Popularizing Every Which Way
“I inaugurated universal science teaching […] via projections, that is, with photographic images on glass plates, projected onto a screen, enlarged and made almost to glow in my Progress Hall.”
Moigno, François, Enseignement de tous par les projections (Teaching for All with Projections), 1882, p. II
Organizations and popularizers focused on developing other media besides books.
Classes that were open to the public, including even classes, were organized all over the place: not only in primary schools and universities, but also in theatres and meeting rooms.
Although their ambition was more cultural than truly educational, conferences and lectures for the general public also flourished.
Whether they were given by trained professors or popularizers, they took place in the evening or on Sundays in order to allow the largest possible audience to attend.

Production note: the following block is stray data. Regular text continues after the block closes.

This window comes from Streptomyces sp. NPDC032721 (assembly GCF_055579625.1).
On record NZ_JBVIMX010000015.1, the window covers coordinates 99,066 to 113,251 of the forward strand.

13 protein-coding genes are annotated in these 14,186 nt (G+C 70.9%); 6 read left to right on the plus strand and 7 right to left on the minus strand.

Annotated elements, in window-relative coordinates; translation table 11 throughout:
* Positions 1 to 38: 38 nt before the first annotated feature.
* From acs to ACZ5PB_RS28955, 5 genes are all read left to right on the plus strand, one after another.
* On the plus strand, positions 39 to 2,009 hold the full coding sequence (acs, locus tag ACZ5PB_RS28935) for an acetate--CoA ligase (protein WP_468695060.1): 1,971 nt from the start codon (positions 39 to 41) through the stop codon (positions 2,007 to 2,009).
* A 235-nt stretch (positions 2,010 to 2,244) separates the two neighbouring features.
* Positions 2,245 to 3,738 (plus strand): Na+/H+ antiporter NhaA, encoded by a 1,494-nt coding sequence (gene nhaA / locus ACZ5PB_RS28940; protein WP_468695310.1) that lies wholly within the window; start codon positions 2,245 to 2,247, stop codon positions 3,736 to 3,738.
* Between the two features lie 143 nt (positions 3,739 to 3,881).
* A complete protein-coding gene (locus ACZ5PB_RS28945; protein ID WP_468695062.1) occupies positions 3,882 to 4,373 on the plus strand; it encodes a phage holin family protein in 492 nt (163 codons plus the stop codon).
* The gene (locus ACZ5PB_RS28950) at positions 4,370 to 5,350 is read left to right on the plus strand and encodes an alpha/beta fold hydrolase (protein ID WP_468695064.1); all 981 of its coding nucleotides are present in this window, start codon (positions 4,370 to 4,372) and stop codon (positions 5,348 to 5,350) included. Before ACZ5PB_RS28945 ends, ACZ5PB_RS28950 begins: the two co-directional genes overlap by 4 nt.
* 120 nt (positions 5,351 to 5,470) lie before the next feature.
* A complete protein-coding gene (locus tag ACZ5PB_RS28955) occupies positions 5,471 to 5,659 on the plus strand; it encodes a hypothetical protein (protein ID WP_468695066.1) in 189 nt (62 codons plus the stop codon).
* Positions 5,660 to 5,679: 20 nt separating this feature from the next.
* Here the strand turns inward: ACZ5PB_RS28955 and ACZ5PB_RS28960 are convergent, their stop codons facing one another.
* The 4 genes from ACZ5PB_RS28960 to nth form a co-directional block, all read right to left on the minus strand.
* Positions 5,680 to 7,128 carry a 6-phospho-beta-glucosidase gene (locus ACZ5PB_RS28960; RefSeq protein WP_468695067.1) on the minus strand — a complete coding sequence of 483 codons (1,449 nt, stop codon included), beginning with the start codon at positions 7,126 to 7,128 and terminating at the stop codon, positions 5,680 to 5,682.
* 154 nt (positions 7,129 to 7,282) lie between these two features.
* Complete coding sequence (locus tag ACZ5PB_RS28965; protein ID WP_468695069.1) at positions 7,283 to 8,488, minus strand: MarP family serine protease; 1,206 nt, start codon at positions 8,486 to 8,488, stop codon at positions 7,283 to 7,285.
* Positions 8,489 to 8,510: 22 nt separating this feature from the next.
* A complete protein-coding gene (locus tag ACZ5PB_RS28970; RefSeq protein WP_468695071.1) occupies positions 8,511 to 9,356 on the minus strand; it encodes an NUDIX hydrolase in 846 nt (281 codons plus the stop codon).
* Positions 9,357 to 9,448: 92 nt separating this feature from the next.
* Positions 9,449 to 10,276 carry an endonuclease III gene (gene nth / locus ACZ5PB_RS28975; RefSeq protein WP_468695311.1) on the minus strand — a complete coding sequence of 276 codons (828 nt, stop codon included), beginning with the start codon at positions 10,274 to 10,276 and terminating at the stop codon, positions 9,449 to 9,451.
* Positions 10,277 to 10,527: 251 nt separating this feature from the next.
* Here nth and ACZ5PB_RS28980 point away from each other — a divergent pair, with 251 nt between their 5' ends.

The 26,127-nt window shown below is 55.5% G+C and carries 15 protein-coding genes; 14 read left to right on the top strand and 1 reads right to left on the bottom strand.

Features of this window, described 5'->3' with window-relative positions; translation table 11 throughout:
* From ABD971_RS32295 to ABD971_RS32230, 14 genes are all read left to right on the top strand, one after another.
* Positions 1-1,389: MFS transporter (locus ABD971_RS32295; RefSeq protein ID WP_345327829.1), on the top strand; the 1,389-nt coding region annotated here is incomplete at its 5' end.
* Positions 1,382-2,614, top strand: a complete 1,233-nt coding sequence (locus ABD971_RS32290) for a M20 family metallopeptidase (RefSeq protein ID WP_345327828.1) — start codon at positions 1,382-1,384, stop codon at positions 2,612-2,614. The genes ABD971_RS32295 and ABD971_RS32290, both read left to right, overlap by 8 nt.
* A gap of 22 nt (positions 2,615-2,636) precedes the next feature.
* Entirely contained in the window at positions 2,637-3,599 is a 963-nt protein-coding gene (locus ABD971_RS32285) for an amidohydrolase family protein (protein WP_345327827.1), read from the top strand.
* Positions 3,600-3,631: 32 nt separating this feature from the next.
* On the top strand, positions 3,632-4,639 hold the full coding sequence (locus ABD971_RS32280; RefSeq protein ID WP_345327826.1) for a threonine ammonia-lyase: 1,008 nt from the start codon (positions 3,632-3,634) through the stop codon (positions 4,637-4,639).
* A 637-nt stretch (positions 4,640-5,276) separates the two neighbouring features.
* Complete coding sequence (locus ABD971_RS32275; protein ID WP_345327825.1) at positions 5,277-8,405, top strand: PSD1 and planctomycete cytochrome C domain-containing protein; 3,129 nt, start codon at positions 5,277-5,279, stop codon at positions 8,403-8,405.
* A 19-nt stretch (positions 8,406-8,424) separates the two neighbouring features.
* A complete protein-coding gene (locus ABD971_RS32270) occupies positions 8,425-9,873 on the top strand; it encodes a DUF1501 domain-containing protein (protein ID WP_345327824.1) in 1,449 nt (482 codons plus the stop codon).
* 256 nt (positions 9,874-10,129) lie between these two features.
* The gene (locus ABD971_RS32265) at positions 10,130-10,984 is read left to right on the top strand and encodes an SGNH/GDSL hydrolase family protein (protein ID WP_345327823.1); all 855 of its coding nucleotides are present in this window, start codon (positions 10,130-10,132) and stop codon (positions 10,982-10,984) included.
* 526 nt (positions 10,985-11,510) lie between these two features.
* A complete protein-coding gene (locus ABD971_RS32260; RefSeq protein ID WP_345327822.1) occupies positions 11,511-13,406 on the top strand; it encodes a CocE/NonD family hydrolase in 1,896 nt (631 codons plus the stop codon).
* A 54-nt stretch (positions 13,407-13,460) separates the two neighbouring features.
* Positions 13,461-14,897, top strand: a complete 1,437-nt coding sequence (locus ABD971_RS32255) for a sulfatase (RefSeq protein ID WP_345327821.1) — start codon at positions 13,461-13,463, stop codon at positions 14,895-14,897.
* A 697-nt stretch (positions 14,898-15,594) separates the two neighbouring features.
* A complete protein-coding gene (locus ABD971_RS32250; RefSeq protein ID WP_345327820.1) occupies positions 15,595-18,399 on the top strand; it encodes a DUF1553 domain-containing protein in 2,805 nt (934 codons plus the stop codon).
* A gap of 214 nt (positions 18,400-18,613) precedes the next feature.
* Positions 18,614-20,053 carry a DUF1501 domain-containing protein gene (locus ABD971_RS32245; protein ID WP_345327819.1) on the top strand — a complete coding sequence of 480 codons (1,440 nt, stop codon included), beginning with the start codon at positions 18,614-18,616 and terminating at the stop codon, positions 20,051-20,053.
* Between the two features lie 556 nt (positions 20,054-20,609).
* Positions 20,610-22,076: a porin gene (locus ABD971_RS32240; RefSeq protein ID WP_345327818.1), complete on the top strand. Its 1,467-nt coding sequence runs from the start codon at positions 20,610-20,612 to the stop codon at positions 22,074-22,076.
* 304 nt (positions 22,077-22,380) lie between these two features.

New technology for images led to new forms of presentation.
More and more often, the conferences were enhanced with projections, pictures being worth a thousand words.
An audience listening to Lioret’s phonograph, in Les dernières merveilles de la science
(The Latest Scientific Marvels), Daniel Bellet, 1900.
Musique de la Garde Républicaine de Paris en 1899
La féérie scientifique
Science’s place in public life, whether staged or not, was promoted everywhere: like the magic lantern in its day, presentations of recent inventions,
like the phonograph, were tremendously successful. The frenzy for them was such that they became a subject of caricature.
Finally, outings to museums, botanical gardens and zoos also offered introductions to science. As early as 1858, the Natural History Museum in Rouen offered a self-guided tour, in the shape of a written guide to the museum.
In addition, the collections were presented in an informative way, accompanied with wooden or plasters models to make them more pedagogical.
Portrait of Louis Figuier, Nadar, 1854-1870.